This Applicant filed for a residential land use change in the last APR process while another Applicant filed for a formal Plan change to a commercial use of the property. In the Sully District APR Task Force meeting the APR request for commercial was narrowly defeated, while this proposal for a slight increase in density was unanimously recommended for approval. Subsequent to initial reservations, the Staff also recommended approval of the density change after discussions with this Applicant on the ability to meet setback concerns and also the possibility of providing the service drive, a much needed transportation improvement for the neighborhood.
For the Plan Amendment process the applicant provided the Task Force, Supervisors Office and Staff with a "sketch plan" for development of the property. That Sketch Plan has been refined and is now being submitted as a proffered FDP for 8 lots, also including a proffer to provide frontage access to the service station from Chantilly Rd. This access is an important consideration for the neighborhood since the Chantilly Rd. light channels service station traffic to travel entirely through the neighborhood to get to the service station via Downs Dr. because there is no median break in front of the service station for traffic going east on Rt. 50.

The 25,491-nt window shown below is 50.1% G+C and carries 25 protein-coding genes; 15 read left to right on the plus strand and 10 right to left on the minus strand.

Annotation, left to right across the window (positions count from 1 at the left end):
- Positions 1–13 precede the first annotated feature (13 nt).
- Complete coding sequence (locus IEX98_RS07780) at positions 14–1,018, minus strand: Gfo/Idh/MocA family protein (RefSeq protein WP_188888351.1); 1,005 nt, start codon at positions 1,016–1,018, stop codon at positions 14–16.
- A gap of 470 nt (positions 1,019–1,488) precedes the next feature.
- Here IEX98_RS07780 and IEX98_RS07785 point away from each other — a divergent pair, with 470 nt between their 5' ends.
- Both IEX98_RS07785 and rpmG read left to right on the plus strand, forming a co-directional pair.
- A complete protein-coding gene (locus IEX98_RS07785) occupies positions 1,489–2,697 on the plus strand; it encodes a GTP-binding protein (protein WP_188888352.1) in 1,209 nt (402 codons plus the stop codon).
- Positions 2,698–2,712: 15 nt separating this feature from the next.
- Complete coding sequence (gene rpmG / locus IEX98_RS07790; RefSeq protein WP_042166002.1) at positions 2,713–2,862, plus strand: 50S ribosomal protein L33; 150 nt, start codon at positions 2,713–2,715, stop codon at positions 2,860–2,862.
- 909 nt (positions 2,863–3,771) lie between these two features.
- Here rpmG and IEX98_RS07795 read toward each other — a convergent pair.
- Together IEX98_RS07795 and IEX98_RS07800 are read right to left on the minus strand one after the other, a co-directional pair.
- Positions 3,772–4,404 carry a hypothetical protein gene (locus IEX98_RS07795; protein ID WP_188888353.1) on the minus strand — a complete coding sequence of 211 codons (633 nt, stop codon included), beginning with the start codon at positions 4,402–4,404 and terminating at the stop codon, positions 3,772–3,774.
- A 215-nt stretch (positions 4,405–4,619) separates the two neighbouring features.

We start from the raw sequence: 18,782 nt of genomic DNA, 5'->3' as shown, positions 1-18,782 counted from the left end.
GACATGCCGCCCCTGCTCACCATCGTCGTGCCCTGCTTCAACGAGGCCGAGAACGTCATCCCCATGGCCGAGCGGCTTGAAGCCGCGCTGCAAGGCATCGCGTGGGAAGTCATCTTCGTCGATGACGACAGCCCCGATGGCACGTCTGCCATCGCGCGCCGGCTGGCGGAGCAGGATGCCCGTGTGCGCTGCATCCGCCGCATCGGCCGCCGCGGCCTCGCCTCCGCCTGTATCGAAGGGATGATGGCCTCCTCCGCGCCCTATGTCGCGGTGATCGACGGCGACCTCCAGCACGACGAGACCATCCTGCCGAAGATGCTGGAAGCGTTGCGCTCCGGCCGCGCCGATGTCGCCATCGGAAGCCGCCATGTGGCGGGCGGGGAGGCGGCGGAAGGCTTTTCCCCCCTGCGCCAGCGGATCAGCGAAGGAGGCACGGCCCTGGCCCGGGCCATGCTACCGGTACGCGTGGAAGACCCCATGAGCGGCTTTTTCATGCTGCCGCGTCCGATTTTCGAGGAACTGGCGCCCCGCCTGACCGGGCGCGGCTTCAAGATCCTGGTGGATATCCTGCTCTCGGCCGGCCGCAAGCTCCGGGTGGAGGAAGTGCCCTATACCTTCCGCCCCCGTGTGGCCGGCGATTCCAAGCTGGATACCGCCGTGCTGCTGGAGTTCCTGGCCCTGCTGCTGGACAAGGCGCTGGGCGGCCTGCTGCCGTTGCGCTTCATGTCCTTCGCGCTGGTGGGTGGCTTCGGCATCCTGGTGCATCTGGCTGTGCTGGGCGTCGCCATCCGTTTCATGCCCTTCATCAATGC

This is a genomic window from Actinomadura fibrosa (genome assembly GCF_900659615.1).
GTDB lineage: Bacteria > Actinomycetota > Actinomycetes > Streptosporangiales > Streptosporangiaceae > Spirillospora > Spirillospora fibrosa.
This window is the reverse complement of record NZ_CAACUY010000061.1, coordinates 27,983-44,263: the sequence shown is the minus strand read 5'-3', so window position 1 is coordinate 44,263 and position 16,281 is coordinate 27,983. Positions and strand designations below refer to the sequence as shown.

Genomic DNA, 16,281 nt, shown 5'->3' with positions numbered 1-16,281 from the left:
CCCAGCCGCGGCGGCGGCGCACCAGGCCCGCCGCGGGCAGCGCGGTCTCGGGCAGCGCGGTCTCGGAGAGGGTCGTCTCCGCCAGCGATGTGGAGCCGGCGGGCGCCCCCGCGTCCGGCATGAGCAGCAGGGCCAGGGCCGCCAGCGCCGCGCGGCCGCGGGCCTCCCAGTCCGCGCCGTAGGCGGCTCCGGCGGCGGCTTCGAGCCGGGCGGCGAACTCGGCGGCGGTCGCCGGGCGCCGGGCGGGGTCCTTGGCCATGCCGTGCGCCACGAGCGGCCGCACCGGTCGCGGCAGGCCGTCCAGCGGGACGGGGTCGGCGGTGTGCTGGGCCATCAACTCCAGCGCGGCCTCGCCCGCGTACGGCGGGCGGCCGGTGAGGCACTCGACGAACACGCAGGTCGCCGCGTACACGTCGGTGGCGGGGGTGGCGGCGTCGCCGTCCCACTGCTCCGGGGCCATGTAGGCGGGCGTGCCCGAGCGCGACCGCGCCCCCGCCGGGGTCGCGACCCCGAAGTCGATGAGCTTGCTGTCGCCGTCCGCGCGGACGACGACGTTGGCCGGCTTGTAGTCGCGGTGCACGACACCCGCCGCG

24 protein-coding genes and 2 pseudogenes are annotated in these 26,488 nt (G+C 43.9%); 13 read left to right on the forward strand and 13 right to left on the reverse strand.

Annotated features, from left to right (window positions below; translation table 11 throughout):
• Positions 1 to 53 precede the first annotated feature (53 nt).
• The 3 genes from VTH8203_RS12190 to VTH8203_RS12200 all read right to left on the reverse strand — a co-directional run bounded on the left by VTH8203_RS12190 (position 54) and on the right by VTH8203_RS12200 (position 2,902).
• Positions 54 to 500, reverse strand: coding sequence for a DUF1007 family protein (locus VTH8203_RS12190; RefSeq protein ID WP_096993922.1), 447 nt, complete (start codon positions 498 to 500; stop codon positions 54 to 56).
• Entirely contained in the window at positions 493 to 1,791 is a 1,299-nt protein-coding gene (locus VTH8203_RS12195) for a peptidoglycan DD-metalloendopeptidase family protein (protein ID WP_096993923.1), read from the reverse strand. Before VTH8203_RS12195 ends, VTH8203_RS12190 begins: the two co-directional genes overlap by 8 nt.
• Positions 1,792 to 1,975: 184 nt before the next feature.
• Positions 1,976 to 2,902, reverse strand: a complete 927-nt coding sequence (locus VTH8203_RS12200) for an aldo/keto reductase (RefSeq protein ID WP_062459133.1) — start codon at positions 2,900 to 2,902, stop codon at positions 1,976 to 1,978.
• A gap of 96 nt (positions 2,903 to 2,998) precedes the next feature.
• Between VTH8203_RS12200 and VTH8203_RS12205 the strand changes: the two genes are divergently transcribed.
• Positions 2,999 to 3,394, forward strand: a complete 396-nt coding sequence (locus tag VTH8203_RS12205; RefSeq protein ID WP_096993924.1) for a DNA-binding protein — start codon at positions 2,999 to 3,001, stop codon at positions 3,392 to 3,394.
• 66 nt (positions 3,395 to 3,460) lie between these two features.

The plans for R3 clustering will allow eight homes on the 2.7 acres, including the construction of a service lane to the gas station. There will be heavy screening, including an eight-foot sound fence. The developers have agreed to level 1 and 32 archeology surveys.
The committee recommended approval to the Planning Commission with subject to the following:
See the following handouts:
The application requests permission to increase the existing maximum gross floor area permitted by FDPA 78-C-118-8 from 165,000 square feet to 168,722. The Giant store intends to remodel the store and modernize the facility by incorporating the proposed space.
The Giant will realize a net space increase of 2.5% based this change. The back of the old Temptations store will be torn down, the roof raised and the new back willl be enlarged to the same size as the current store.
The site in question is the Virginia Power facility just west of the Hilton Hotel and Exxon station on Route 50. The developer is proposing 400,000 square feet, a .25 FAR. Closest to the existing residential homes in the rear of the property will be about 100,000 square feet of 1-2 story small profession buildings sold as condominiums. The current emergency access to the residential community in the rear will be closed.